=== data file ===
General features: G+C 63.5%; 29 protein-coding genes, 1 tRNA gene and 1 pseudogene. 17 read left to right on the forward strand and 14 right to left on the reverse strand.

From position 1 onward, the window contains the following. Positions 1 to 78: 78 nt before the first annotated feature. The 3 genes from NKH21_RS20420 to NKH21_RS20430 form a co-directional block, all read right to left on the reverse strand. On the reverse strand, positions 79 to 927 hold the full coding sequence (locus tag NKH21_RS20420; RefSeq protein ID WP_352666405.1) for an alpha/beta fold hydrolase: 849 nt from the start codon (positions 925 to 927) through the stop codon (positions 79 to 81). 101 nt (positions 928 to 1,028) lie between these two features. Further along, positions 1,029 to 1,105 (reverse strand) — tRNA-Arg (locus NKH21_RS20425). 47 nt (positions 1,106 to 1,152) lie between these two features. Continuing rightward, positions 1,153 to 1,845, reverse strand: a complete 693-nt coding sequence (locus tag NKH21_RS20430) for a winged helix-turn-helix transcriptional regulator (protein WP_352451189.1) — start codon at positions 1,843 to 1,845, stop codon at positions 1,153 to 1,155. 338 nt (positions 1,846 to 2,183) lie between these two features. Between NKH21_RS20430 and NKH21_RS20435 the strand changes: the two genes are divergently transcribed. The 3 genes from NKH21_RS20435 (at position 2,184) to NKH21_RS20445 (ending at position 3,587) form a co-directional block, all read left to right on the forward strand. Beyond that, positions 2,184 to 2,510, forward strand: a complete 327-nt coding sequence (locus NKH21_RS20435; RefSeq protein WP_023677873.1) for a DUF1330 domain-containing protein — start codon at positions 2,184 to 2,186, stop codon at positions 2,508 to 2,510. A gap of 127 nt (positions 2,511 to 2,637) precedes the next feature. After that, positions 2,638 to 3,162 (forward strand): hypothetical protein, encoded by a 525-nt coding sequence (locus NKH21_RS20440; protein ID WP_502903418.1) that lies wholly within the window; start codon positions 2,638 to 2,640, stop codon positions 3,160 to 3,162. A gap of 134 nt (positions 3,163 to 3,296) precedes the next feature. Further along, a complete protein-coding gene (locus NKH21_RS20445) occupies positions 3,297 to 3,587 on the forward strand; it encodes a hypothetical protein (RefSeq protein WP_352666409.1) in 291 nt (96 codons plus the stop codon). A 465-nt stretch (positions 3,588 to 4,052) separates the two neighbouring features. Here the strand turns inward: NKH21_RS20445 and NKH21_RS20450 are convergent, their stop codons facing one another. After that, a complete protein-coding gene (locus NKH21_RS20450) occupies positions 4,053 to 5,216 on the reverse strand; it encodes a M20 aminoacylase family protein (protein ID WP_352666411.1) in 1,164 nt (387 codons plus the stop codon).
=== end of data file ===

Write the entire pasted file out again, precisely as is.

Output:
General features: G+C 63.5%; 29 protein-coding genes, 1 tRNA gene and 1 pseudogene. 17 read left to right on the forward strand and 14 right to left on the reverse strand.

From position 1 onward, the window contains the following. Positions 1 to 78: 78 nt before the first annotated feature. The 3 genes from NKH21_RS20420 to NKH21_RS20430 form a co-directional block, all read right to left on the reverse strand. On the reverse strand, positions 79 to 927 hold the full coding sequence (locus tag NKH21_RS20420; RefSeq protein ID WP_352666405.1) for an alpha/beta fold hydrolase: 849 nt from the start codon (positions 925 to 927) through the stop codon (positions 79 to 81). 101 nt (positions 928 to 1,028) lie between these two features. Further along, positions 1,029 to 1,105 (reverse strand) — tRNA-Arg (locus NKH21_RS20425). 47 nt (positions 1,106 to 1,152) lie between these two features. Continuing rightward, positions 1,153 to 1,845, reverse strand: a complete 693-nt coding sequence (locus tag NKH21_RS20430) for a winged helix-turn-helix transcriptional regulator (protein WP_352451189.1) — start codon at positions 1,843 to 1,845, stop codon at positions 1,153 to 1,155. 338 nt (positions 1,846 to 2,183) lie between these two features. Between NKH21_RS20430 and NKH21_RS20435 the strand changes: the two genes are divergently transcribed. The 3 genes from NKH21_RS20435 (at position 2,184) to NKH21_RS20445 (ending at position 3,587) form a co-directional block, all read left to right on the forward strand. Beyond that, positions 2,184 to 2,510, forward strand: a complete 327-nt coding sequence (locus NKH21_RS20435; RefSeq protein WP_023677873.1) for a DUF1330 domain-containing protein — start codon at positions 2,184 to 2,186, stop codon at positions 2,508 to 2,510. A gap of 127 nt (positions 2,511 to 2,637) precedes the next feature. After that, positions 2,638 to 3,162 (forward strand): hypothetical protein, encoded by a 525-nt coding sequence (locus NKH21_RS20440; protein ID WP_502903418.1) that lies wholly within the window; start codon positions 2,638 to 2,640, stop codon positions 3,160 to 3,162. A gap of 134 nt (positions 3,163 to 3,296) precedes the next feature. Further along, a complete protein-coding gene (locus NKH21_RS20445) occupies positions 3,297 to 3,587 on the forward strand; it encodes a hypothetical protein (RefSeq protein WP_352666409.1) in 291 nt (96 codons plus the stop codon). A 465-nt stretch (positions 3,588 to 4,052) separates the two neighbouring features. Here the strand turns inward: NKH21_RS20445 and NKH21_RS20450 are convergent, their stop codons facing one another. After that, a complete protein-coding gene (locus NKH21_RS20450) occupies positions 4,053 to 5,216 on the reverse strand; it encodes a M20 aminoacylase family protein (protein ID WP_352666411.1) in 1,164 nt (387 codons plus the stop codon).